Incidentally: the Norwegian workers have proposed boycotting every American import from the United States, in protest against the miscarriage of justice that’s been carried out against comrades Sacco and Vanzetti for 7 years now and to avert their murder by the State. It now seems that the affair is to be reexamined by a special committee. The lives of the revolutionaries have been likely extended thereby, but by no means saved. The suspicion that this committee will orient itself according to the same bought witnesses and informants as the previous courts, and that the whole reexamination will be a mere farce, in order to quiet the uproar with proof that anarchists are simply robbers and murderers, — this suspicion appears now quite justified, especially when one knows the traditions of political justice in general, particularly in America. The boycott of North American imports is precisely now more imperative than ever. This boycott should not be limited to the import of goods, but be extended to the entry of persons. The proletarians of Berlin, however, spurred on by the drunken enthusiasm of the Vorwärts, roared their cheers and hurrahs upon the arrival of the two aviators at the tops of their lungs alongside the militarists, the petty bourgeois and the sporting industrialists. If they had to be present for the arrival of the trans-Atlantic flight, then they should have greeted Judge Thayer’s fellow countrymen with the menacing cry of “Sacco and Vanzetti!”, rather than with cheers and good wishes. Wherever they eat breakfast and stand at attention, wherever they drive up and are sung to, the names of the two men slanderously condemned to death out of political infamy must ring in their ears. Let war speculators and those who worship world records celebrate their Chamberlin and Levine; it is appropriate for the working class to remember their comrades Sacco and Vanzetti — and to let the bourgeoisie take note of it!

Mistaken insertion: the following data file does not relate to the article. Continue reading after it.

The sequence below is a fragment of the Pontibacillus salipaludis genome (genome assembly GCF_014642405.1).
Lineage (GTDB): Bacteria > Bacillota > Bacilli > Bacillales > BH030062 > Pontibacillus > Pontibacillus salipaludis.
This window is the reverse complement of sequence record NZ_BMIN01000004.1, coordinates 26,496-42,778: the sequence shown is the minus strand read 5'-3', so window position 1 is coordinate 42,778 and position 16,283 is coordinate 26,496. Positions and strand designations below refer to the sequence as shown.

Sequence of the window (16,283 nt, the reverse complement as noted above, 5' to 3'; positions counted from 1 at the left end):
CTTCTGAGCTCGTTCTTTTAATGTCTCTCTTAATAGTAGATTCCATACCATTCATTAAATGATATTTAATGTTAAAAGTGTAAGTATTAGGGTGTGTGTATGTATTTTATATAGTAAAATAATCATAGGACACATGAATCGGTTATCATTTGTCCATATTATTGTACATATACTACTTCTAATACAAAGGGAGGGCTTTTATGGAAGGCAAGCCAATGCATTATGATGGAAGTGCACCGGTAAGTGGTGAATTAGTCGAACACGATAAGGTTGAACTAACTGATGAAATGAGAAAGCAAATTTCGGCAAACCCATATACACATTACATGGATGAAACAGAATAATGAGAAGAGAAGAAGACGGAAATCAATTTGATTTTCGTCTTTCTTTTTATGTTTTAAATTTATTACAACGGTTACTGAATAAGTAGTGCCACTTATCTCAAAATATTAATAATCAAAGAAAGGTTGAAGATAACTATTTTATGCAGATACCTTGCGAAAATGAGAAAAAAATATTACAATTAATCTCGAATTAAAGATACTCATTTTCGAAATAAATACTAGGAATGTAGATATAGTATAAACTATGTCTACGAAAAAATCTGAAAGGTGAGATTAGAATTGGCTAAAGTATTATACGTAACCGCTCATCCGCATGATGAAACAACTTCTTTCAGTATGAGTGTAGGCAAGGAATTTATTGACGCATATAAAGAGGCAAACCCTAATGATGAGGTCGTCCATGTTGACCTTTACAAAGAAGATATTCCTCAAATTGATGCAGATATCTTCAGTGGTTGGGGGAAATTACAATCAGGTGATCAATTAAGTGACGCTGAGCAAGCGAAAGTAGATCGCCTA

“Cultural Highpoints”, Fanal, Vol.1, No.11 (Aug. 1927), pp.173–174